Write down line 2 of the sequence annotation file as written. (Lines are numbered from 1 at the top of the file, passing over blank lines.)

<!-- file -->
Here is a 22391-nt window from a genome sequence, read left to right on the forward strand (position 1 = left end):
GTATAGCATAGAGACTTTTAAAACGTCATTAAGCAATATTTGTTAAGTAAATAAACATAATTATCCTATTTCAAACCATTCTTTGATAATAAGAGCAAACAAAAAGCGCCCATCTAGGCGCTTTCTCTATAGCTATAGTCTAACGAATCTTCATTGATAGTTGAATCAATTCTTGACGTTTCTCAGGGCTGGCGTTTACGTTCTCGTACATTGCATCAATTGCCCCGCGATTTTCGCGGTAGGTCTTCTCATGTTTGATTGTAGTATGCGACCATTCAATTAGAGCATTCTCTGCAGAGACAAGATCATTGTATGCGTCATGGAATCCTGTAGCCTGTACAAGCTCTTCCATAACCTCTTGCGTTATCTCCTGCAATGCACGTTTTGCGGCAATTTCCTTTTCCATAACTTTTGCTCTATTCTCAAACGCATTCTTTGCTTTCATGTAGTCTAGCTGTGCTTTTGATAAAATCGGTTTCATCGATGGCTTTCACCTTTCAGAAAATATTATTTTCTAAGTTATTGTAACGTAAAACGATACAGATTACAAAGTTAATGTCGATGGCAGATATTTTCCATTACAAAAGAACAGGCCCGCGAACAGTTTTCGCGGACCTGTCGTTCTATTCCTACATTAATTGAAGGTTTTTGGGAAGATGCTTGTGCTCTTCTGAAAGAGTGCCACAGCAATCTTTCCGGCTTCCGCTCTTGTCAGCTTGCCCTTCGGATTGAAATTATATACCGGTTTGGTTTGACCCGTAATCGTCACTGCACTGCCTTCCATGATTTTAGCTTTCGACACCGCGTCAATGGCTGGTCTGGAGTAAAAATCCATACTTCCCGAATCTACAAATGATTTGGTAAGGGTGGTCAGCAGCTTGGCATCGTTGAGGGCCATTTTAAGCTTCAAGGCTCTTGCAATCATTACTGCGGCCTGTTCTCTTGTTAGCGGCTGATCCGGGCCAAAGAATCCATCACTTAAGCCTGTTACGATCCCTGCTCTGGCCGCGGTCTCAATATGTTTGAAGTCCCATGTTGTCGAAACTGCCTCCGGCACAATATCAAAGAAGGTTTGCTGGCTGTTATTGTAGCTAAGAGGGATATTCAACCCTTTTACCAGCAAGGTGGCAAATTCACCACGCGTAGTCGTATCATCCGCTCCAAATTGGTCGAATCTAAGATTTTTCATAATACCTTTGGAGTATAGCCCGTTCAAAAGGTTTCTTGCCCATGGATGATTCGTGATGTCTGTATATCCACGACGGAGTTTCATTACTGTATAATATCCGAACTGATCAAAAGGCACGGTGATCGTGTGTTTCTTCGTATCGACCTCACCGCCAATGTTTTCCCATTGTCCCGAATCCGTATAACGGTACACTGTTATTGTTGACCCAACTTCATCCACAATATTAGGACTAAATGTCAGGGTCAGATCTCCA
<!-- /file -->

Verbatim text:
GTATAGCATAGAGACTTTTAAAACGTCATTAAGCAATATTTGTTAAGTAAATAAACATAATTATCCTATTTCAAACCATTCTTTGATAATAAGAGCAAACAAAAAGCGCCCATCTAGGCGCTTTCTCTATAGCTATAGTCTAACGAATCTTCATTGATAGTTGAATCAATTCTTGACGTTTCTCAGGGCTGGCGTTTACGTTCTCGTACATTGCATCAATTGCCCCGCGATTTTCGCGGTAGGTCTTCTCATGTTTGATTGTAGTATGCGACCATTCAATTAGAGCATTCTCTGCAGAGACAAGATCATTGTATGCGTCATGGAATCCTGTAGCCTGTACAAGCTCTTCCATAACCTCTTGCGTTATCTCCTGCAATGCACGTTTTGCGGCAATTTCCTTTTCCATAACTTTTGCTCTATTCTCAAACGCATTCTTTGCTTTCATGTAGTCTAGCTGTGCTTTTGATAAAATCGGTTTCATCGATGGCTTTCACCTTTCAGAAAATATTATTTTCTAAGTTATTGTAACGTAAAACGATACAGATTACAAAGTTAATGTCGATGGCAGATATTTTCCATTACAAAAGAACAGGCCCGCGAACAGTTTTCGCGGACCTGTCGTTCTATTCCTACATTAATTGAAGGTTTTTGGGAAGATGCTTGTGCTCTTCTGAAAGAGTGCCACAGCAATCTTTCCGGCTTCCGCTCTTGTCAGCTTGCCCTTCGGATTGAAATTATATACCGGTTTGGTTTGACCCGTAATCGTCACTGCACTGCCTTCCATGATTTTAGCTTTCGACACCGCGTCAATGGCTGGTCTGGAGTAAAAATCCATACTTCCCGAATCTACAAATGATTTGGTAAGGGTGGTCAGCAGCTTGGCATCGTTGAGGGCCATTTTAAGCTTCAAGGCTCTTGCAATCATTACTGCGGCCTGTTCTCTTGTTAGCGGCTGATCCGGGCCAAAGAATCCATCACTTAAGCCTGTTACGATCCCTGCTCTGGCCGCGGTCTCAATATGTTTGAAGTCCCATGTTGTCGAAACTGCCTCCGGCACAATATCAAAGAAGGTTTGCTGGCTGTTATTGTAGCTAAGAGGGATATTCAACCCTTTTACCAGCAAGGTGGCAAATTCACCACGCGTAGTCGTATCATCCGCTCCAAATTGGTCGAATCTAAGATTTTTCATAATACCTTTGGAGTATAGCCCGTTCAAAAGGTTTCTTGCCCATGGATGATTCGTGATGTCTGTATATCCACGACGGAGTTTCATTACTGTATAATATCCGAACTGATCAAAAGGCACGGTGATCGTGTGTTTCTTCGTATCGACCTCACCGCCAATGTTTTCCCATTGTCCCGAATCCGTATAACGGTACACTGTTATTGTTGACCCAACTTCATCCACAATATTAGGACTAAATGTCAGGGTCAGATCTCCA